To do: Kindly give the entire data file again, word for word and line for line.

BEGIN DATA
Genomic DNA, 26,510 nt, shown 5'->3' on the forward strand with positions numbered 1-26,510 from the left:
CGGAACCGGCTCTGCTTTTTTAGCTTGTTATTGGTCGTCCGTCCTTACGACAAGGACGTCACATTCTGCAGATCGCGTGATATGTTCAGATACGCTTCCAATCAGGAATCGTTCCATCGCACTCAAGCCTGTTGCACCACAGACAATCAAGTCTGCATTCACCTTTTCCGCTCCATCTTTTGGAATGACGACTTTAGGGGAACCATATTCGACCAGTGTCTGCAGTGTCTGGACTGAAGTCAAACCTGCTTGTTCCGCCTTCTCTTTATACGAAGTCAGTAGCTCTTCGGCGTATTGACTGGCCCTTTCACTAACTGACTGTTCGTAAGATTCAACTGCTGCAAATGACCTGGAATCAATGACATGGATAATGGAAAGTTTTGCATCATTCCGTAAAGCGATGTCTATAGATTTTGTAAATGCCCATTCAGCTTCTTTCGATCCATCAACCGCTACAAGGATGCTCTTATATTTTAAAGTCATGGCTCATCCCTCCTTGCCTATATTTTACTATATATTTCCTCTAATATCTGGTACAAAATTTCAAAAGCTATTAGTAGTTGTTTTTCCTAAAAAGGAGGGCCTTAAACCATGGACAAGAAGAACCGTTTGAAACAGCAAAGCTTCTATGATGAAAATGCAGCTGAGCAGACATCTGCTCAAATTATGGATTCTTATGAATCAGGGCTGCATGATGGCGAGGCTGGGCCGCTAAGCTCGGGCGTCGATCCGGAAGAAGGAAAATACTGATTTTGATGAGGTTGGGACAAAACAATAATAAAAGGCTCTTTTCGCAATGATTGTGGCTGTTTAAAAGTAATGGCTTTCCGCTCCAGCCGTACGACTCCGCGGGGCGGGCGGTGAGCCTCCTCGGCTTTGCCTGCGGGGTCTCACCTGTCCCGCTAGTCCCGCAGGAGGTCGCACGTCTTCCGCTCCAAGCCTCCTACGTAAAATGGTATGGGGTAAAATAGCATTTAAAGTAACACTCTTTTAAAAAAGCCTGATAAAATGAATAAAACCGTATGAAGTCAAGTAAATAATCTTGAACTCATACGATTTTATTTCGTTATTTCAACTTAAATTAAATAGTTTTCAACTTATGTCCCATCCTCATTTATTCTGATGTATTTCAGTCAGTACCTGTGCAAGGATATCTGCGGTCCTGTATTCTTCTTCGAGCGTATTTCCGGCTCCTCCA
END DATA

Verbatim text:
Genomic DNA, 26,510 nt, shown 5'->3' on the forward strand with positions numbered 1-26,510 from the left:
CGGAACCGGCTCTGCTTTTTTAGCTTGTTATTGGTCGTCCGTCCTTACGACAAGGACGTCACATTCTGCAGATCGCGTGATATGTTCAGATACGCTTCCAATCAGGAATCGTTCCATCGCACTCAAGCCTGTTGCACCACAGACAATCAAGTCTGCATTCACCTTTTCCGCTCCATCTTTTGGAATGACGACTTTAGGGGAACCATATTCGACCAGTGTCTGCAGTGTCTGGACTGAAGTCAAACCTGCTTGTTCCGCCTTCTCTTTATACGAAGTCAGTAGCTCTTCGGCGTATTGACTGGCCCTTTCACTAACTGACTGTTCGTAAGATTCAACTGCTGCAAATGACCTGGAATCAATGACATGGATAATGGAAAGTTTTGCATCATTCCGTAAAGCGATGTCTATAGATTTTGTAAATGCCCATTCAGCTTCTTTCGATCCATCAACCGCTACAAGGATGCTCTTATATTTTAAAGTCATGGCTCATCCCTCCTTGCCTATATTTTACTATATATTTCCTCTAATATCTGGTACAAAATTTCAAAAGCTATTAGTAGTTGTTTTTCCTAAAAAGGAGGGCCTTAAACCATGGACAAGAAGAACCGTTTGAAACAGCAAAGCTTCTATGATGAAAATGCAGCTGAGCAGACATCTGCTCAAATTATGGATTCTTATGAATCAGGGCTGCATGATGGCGAGGCTGGGCCGCTAAGCTCGGGCGTCGATCCGGAAGAAGGAAAATACTGATTTTGATGAGGTTGGGACAAAACAATAATAAAAGGCTCTTTTCGCAATGATTGTGGCTGTTTAAAAGTAATGGCTTTCCGCTCCAGCCGTACGACTCCGCGGGGCGGGCGGTGAGCCTCCTCGGCTTTGCCTGCGGGGTCTCACCTGTCCCGCTAGTCCCGCAGGAGGTCGCACGTCTTCCGCTCCAAGCCTCCTACGTAAAATGGTATGGGGTAAAATAGCATTTAAAGTAACACTCTTTTAAAAAAGCCTGATAAAATGAATAAAACCGTATGAAGTCAAGTAAATAATCTTGAACTCATACGATTTTATTTCGTTATTTCAACTTAAATTAAATAGTTTTCAACTTATGTCCCATCCTCATTTATTCTGATGTATTTCAGTCAGTACCTGTGCAAGGATATCTGCGGTCCTGTATTCTTCTTCGAGCGTATTTCCGGCTCCTCCA